Fleming packs emotional wallop in Smith Center recital


Soprano Renee Fleming filled Reynolds Hall at The Smith Center on Thursday with her incomparable voice and her infectious personality.

Even though she is without question the reigning diva of the opera world, her varied program on Thursday was built on Art Songs with no opera aria to be heard until it was time for an encore. Even so, this remarkable performer demonstrated facility in both drama and comedy, but mostly in audience rapport, with or without music.

She made her entrance in an elegant gold gown, acknowledged the audience and began to sing Mozart’s “Nehmt meinen Dank,” a quiet and non-demanding little song that alerted everyone that we were in for something very special. The remainder of the evening proved that to be true.

In addition to Mozart the first group contained arias from two oratorios by George Frederic Handel: “To Fleeting Pleasures Make Your Count” from “Samson” and “Endless Pleasures” from “Semele.” The first turns the singer into a vamp, the second was somewhat more sensuous and brooding.

The second group offered two works by Serge Rachmaninoff, “Twilight” and the haunting “Spring Waters.” Each drew credit for pianist Richard Bado whose service as accompanist was more than that, he was a full and valuable collaborator here and throughout the evening. Separating the Rachmaninoff works was a jewel by Antonin Dvorak titled “Songs My Mother Taught Me.” I would be hard pressed to pick a “best performance” but this beautiful and intense work would certainly be high on the list.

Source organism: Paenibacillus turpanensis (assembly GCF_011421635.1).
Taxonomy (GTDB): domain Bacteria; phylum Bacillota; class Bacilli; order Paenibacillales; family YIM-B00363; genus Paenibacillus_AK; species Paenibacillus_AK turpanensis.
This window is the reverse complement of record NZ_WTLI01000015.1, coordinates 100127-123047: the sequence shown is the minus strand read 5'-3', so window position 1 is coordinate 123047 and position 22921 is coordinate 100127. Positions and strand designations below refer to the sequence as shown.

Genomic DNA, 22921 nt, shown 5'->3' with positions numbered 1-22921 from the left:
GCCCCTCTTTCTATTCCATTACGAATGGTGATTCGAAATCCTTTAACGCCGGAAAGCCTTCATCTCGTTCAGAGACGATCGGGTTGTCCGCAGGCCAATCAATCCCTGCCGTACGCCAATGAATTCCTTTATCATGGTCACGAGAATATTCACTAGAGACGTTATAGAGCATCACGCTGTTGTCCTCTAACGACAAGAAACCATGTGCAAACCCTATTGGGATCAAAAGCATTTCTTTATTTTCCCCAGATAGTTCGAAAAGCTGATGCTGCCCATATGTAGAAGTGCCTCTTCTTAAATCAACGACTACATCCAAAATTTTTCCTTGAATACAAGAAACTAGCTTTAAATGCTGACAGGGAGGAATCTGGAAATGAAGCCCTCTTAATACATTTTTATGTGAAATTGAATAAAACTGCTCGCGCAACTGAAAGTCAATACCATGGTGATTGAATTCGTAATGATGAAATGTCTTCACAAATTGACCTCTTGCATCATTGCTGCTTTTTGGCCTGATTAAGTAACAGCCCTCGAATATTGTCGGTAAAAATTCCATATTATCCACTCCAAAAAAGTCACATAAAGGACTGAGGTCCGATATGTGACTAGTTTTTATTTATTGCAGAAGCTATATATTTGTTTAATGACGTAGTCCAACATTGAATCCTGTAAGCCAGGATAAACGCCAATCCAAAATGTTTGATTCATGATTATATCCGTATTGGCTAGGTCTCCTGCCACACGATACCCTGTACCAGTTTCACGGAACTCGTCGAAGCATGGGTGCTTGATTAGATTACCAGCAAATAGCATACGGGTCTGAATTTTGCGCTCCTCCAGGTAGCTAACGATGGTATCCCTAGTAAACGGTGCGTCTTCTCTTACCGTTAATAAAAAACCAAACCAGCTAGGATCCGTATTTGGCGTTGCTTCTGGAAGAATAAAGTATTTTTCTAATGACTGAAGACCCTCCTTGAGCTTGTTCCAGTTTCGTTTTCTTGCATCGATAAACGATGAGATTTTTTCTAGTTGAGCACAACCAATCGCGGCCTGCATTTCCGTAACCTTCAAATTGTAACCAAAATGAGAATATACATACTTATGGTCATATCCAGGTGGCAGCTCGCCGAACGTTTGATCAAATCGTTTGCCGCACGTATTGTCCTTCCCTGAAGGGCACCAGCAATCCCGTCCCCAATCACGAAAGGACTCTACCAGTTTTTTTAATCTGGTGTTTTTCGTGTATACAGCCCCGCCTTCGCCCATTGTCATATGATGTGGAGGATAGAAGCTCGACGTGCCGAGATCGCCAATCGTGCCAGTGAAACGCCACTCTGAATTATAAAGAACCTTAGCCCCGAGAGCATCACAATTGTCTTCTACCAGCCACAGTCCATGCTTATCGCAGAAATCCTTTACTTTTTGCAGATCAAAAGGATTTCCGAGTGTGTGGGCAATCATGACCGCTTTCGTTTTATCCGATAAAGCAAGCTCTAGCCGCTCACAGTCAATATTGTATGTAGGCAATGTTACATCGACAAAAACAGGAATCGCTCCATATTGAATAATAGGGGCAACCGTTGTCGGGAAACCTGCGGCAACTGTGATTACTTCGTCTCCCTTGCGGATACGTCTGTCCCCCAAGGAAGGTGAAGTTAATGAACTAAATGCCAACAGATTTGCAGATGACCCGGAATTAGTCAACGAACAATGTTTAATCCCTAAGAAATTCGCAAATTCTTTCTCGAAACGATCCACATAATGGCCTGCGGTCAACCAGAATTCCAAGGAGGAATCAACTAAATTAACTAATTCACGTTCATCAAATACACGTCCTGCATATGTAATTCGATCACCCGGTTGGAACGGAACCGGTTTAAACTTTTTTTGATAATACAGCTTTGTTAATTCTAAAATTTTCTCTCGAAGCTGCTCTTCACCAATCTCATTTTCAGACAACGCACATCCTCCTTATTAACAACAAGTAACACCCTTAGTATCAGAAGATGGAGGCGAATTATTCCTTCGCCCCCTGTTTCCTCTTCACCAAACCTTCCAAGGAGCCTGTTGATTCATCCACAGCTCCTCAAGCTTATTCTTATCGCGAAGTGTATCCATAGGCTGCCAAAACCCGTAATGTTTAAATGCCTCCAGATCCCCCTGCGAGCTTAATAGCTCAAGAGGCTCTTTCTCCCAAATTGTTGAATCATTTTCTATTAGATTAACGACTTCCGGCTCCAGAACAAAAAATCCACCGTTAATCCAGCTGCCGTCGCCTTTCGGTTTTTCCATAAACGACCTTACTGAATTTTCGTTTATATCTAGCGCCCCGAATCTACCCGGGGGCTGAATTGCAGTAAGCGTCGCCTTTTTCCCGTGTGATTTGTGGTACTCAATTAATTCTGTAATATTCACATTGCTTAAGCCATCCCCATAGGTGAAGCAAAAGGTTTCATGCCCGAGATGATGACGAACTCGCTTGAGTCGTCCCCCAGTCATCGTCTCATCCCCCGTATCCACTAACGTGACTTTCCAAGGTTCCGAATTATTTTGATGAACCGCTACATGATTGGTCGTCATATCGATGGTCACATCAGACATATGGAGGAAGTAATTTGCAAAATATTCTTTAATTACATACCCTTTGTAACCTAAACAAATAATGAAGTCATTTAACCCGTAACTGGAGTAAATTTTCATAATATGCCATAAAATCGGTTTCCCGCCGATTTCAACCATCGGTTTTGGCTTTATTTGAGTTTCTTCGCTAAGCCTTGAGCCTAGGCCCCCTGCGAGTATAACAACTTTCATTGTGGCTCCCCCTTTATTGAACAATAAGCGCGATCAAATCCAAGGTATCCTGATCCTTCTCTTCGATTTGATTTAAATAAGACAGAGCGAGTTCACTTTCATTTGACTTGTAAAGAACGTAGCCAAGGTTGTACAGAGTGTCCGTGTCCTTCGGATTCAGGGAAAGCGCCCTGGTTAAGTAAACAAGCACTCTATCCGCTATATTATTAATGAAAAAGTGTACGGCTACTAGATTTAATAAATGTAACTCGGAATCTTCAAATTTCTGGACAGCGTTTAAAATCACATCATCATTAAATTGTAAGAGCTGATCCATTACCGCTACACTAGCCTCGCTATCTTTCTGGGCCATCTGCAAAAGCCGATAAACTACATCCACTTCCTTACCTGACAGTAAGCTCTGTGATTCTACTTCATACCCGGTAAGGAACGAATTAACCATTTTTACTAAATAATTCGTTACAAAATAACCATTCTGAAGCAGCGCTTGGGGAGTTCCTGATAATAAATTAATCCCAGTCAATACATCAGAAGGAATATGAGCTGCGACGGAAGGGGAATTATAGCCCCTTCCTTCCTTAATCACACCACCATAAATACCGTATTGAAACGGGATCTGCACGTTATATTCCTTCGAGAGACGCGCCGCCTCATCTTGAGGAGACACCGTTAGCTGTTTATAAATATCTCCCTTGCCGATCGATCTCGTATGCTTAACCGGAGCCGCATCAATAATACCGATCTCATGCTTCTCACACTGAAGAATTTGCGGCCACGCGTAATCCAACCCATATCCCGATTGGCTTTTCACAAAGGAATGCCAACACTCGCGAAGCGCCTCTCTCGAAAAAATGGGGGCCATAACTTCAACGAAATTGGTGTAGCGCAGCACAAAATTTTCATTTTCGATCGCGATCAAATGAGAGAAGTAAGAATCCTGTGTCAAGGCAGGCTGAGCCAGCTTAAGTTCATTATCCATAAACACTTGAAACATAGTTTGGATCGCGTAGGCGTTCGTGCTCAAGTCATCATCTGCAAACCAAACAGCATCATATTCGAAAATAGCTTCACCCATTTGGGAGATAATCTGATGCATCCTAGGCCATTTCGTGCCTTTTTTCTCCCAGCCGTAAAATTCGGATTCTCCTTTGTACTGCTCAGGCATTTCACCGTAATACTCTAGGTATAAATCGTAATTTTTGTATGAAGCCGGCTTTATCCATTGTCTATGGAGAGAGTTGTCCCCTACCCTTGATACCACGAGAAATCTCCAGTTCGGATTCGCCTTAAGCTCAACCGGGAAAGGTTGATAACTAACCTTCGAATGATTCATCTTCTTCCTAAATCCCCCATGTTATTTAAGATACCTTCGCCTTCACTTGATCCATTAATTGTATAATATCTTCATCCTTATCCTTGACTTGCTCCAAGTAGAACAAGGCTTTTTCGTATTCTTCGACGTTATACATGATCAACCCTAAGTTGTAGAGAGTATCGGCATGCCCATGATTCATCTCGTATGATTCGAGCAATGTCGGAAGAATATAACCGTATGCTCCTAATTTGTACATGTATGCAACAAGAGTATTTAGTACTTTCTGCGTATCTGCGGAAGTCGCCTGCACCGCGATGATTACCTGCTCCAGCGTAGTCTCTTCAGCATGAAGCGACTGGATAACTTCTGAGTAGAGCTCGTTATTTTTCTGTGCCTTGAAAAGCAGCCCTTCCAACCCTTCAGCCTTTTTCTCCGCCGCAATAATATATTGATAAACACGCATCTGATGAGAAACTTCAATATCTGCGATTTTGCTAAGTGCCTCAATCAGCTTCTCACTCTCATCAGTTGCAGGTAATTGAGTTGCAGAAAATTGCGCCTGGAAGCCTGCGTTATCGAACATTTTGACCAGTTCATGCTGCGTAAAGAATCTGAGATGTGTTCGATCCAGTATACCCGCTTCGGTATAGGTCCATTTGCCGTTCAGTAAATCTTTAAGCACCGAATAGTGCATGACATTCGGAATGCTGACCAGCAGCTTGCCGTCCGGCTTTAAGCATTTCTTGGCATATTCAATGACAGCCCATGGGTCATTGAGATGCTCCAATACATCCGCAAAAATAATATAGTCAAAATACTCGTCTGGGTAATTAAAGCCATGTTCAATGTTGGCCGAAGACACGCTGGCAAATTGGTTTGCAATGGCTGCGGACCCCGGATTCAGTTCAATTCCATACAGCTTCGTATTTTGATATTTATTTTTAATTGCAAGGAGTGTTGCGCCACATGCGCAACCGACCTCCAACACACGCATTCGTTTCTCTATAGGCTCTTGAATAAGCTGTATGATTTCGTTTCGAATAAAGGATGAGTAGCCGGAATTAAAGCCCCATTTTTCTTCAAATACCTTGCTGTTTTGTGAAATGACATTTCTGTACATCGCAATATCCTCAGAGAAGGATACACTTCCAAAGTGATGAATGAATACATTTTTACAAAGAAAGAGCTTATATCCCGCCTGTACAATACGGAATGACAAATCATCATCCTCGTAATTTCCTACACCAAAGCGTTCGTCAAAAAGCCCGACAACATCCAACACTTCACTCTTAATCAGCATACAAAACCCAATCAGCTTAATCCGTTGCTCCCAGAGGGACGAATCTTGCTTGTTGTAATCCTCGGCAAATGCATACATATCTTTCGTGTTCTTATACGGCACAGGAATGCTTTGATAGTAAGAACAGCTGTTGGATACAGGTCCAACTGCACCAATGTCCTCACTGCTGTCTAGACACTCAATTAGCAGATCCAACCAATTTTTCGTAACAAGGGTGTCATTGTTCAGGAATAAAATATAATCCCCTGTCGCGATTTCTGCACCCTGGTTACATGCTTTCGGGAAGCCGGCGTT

French composer Joseph Canteloube composed his 12 “Songs from the Auvergne” in the 1920s. Three appeared on Thursday night’s program. Fleming played the coquette in one, even daring to lift her skirt and, (gasp), display some well-turned ankle.

Following intermission Fleming turned to the composer with whose songs she became identified early in her career and whom she champions, Richard Strauss. His “Standchen” flowed effortlessly and seems to be second nature to her as do his many other songs and operas. Wagner’s “Traume” produced some truly breathless moments and the audience was reluctant to break the spell.

Then came another relief from intensity: Kurt Weill’s “Foolish Heart.” While its text portrays an account of a love affair gone bad, Fleming injected a lightness, even a lilt to the piece. It was another crowd-pleaser, one of many. And she makes it sound so easy! The group ended with a most suitable, but seldom heard, paean to Vienna, “Frag mich oft” (“Often Wonder”) by Johann Strauss II and Erich Korngold. The Straussian waltz rhythm and melody are unmistakable and paint a clear picture of Vienna, even for those who have never been there.

The printed program closed with three works from the American musical stage by Rodgers and Hammerstein: “The Sound of Music,” “Hello Young Lovers” and “Wonderful Guy.” One audience member was heard saying, “Typical Renee — fast, flirty and fun.”

Then came the encores. The first was what Fleming referred to as her favorite operatic aria, one that she performs on virtually every recital: the exquisite “Oh mio babbino caro” from Puccini’s “Gianni Schicci.” Then the surprise closer, Leonard Cohen’s “Hallelujah.” Even in a shortened version this song can — and did — pack an emotional wallop, especially when not sung but caressed by an artist of Fleming’s superb capabilities.

She seemed to be backing off some of the dynamic demands, especially extreme pianissimos, most likely due to suffering some vocal strain over the past few days. On doctors’ orders she was restricted from even talking. In light of that this world-class artist’s incredible performance was even more impressive and, well, sensational.

 

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